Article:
To date, the Company has relied on a limited number of clients and remarketing partners for a substantial portion of its total revenues. The Company expects that a significant portion of its future revenues will continue to be generated by a limited number of clients and its remarketing partners.

 

The Company currently buys all of its hardware and some major software components of its healthcare information systems from third-party vendors. Although there are a limited number of vendors capable of supplying these components, management believes that other suppliers could provide similar components on comparable terms.

 

Goodwill and Intangible Assets

 

Goodwill and other intangible assets were recognized in conjunction with the Interpoint, Meta, CLG and Opportune IT acquisitions, as well as the Unibased acquisition (prior to divestiture of such assets). Identifiable intangible assets include purchased intangible assets with finite lives, which primarily consist of internally-developed software and client relationships. Finite-lived purchased intangible assets are amortized over their expected period of benefit, which generally ranges from one to 10 years, using the straight-line and undiscounted expected future cash flows methods.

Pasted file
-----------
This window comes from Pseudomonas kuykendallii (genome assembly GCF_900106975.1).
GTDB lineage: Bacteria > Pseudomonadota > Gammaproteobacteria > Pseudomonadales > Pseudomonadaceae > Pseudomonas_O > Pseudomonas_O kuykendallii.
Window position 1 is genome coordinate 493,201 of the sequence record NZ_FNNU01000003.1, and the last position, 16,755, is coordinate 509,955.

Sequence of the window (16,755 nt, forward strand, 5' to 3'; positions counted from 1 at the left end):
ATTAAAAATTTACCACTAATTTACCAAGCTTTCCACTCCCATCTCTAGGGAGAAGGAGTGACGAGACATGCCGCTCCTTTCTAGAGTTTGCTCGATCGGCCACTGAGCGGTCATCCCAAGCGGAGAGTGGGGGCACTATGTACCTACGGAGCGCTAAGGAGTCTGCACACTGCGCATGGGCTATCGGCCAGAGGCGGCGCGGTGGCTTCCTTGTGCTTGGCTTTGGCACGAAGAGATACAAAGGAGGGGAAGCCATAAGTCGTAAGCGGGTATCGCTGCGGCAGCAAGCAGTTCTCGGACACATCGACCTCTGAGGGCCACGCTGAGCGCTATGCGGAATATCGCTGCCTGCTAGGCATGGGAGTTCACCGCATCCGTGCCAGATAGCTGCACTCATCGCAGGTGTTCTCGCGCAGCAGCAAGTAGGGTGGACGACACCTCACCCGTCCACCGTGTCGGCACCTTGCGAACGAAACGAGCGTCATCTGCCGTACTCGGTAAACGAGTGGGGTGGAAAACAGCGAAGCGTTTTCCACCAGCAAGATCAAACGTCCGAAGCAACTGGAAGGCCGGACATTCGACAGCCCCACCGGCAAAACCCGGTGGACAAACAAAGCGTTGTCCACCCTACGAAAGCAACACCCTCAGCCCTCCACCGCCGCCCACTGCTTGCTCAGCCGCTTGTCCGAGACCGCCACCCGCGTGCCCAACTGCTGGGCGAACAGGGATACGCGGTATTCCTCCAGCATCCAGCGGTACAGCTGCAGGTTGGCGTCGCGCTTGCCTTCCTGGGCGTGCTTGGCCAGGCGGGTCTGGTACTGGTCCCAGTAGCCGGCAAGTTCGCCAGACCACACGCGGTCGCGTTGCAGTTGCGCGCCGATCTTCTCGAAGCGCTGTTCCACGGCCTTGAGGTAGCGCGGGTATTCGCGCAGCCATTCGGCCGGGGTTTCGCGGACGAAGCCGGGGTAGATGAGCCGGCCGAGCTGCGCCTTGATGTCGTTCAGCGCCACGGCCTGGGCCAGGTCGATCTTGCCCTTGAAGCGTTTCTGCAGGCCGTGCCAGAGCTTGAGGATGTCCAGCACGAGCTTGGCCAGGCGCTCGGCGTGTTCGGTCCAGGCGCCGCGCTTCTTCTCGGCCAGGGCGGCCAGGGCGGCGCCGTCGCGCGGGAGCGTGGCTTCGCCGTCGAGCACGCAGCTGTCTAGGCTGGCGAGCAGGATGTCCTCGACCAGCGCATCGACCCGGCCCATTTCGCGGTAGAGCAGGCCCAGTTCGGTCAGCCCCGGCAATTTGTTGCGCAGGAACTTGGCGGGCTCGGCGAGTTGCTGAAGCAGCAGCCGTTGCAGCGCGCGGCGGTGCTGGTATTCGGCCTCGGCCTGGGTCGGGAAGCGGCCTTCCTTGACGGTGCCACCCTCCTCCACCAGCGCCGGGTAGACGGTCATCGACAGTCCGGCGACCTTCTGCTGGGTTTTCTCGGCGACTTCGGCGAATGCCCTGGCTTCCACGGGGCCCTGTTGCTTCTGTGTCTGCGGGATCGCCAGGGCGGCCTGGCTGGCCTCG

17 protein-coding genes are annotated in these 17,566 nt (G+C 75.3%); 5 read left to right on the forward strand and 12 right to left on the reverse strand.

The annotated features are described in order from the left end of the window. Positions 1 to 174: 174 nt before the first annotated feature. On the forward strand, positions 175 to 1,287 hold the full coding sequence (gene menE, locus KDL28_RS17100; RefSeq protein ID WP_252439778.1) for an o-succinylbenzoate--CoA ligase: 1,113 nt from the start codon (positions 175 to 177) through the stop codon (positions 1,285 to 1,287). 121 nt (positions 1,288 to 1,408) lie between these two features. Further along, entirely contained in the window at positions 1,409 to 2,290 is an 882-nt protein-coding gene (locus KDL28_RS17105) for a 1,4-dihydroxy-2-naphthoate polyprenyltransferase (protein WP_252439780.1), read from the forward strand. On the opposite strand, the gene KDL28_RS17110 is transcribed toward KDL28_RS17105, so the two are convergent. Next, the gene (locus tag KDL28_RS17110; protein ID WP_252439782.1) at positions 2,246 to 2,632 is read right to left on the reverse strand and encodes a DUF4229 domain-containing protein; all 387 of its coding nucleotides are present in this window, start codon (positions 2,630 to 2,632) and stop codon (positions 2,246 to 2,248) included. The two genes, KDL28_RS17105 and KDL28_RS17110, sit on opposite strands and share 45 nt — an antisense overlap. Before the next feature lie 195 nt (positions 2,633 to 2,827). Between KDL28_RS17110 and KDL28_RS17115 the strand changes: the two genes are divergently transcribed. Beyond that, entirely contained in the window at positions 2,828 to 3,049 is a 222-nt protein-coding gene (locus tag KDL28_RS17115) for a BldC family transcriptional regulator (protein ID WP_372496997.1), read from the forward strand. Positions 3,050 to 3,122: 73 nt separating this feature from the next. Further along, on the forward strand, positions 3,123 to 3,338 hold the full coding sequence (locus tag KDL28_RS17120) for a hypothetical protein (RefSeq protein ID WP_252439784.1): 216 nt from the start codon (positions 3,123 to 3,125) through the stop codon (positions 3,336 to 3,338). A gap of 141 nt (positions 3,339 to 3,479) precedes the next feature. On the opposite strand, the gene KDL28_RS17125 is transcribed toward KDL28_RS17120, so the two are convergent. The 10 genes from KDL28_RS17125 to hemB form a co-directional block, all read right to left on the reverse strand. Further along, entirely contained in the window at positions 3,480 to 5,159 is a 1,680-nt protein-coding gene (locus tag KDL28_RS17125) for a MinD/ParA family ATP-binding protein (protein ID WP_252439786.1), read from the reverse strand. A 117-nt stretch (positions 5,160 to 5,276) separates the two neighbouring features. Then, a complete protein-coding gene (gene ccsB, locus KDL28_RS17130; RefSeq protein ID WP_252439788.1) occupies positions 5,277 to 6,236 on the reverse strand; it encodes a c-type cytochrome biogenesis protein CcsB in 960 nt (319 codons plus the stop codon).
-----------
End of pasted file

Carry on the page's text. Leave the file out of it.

The Company assesses the useful lives and possible impairment of intangible assets when an event occurs that may trigger such a review. Factors considered important which could trigger a review include:

 

  significant underperformance relative to historical or projected future operating results;
     
  significant changes in the manner of use of the acquired assets or the strategy for the overall business;
     
  identification of other impaired assets within a reporting unit;
     
  disposition of a significant portion of an operating segment;